We find ourselves challenged to support the strengths and needs of veterans as they transition from a military life to pursuing higher education. This challenge finds its home well within the framework of Schlossberg’s transition model, which was developed to assist with a broad range of life transitions. Many institutions of higher education have developed detailed service programs to boost veteran success in higher education.
What’s missing, and perhaps a barrier for success, is that the key to these programs lies in understanding the student-veteran mindset, which is becoming critical as more student-veterans seek to use their military education benefits.
The 2011 NACADA Journal article “Applying Schlossberg’s Model to Transitioning American Veterans” reports that an increasing number of student-veterans start the higher education journey with unseen injuries such as post-traumatic stress disorder (PTSD) and other mental health issues. These unseen injuries increase the likelihood of lower retention and graduation rates. Student-veterans returning to colleges and universities typically have a higher level of education and a higher level of maturity than the traditional high school graduate because they have a more diverse experience base. This experience base can be an additional barrier that adds to the difficulty of understanding the student-veteran mindset.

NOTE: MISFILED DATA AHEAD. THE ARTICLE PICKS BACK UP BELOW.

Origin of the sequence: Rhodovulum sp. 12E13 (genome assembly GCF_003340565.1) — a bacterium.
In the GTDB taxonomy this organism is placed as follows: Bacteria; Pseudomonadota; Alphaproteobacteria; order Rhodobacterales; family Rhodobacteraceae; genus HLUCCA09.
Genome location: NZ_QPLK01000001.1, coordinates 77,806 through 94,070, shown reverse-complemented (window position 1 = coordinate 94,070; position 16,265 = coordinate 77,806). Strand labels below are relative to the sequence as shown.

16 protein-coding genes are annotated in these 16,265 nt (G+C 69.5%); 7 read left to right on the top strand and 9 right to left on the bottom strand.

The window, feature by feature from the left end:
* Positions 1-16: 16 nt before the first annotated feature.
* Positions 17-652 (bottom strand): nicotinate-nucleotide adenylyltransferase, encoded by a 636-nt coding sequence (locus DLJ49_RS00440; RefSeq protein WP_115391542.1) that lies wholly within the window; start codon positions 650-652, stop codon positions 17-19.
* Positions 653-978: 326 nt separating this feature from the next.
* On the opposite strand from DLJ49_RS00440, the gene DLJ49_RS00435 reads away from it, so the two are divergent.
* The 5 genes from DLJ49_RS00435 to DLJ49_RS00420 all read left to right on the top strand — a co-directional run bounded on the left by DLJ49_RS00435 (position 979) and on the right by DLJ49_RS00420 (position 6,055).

Dr. Schlossberg’s study identified the means to overcome such a difficulty by a process that encourages an understanding of the student-veteran’s strengths, needs and challenges as they transition from the military life to the higher education journey.
We Speak A Different Language
Student-veterans are different. We take on life’s tasks as if they represent a mission. We are regimented, task-oriented and focused on the goals. We speak a different language that is easily distinguishable from one veteran to another. We communicate with experience gained from places and events that are both amazing and impossible to describe.
It’s a language that cannot be learned; it can only be earned. It defines our history and the level of trust granted.
Schlossberg’s Transition Model
Schlossberg’s transition model focuses on a series of human interactions that produce a desired result as a means to promote higher education success.
Schlossberg model promote dynamic change that influences the sense of competency which becomes a clear connection between a student-veteran and an institution of higher education. A connection when applied, results in higher retention, degree completion rates and a productive, transitioning American veteran.
About Dr. Nancy K. Schlossberg
Dr. Nancy K. Schlossberg established the Office of Women in Higher Education at the American Council of Education, and she has served on the faculties of Wayne State University, Howard University and Pratt University. Her published books include: Getting the Most out of College (2001); Going to Plan B: How You Can Cope, Regroup and Start Your Life on a New Path (1996); Improving Higher Education Environments for Adults (1989); Counseling Adults in Transition (1984); and Perspectives on Counseling Adults (1978).
by AMERICAN WRITER Dr. Pietro Savo Tradition Books Publication © 2012
Manufacturing Research Practitioner ™ by Dr. Pietro Savo
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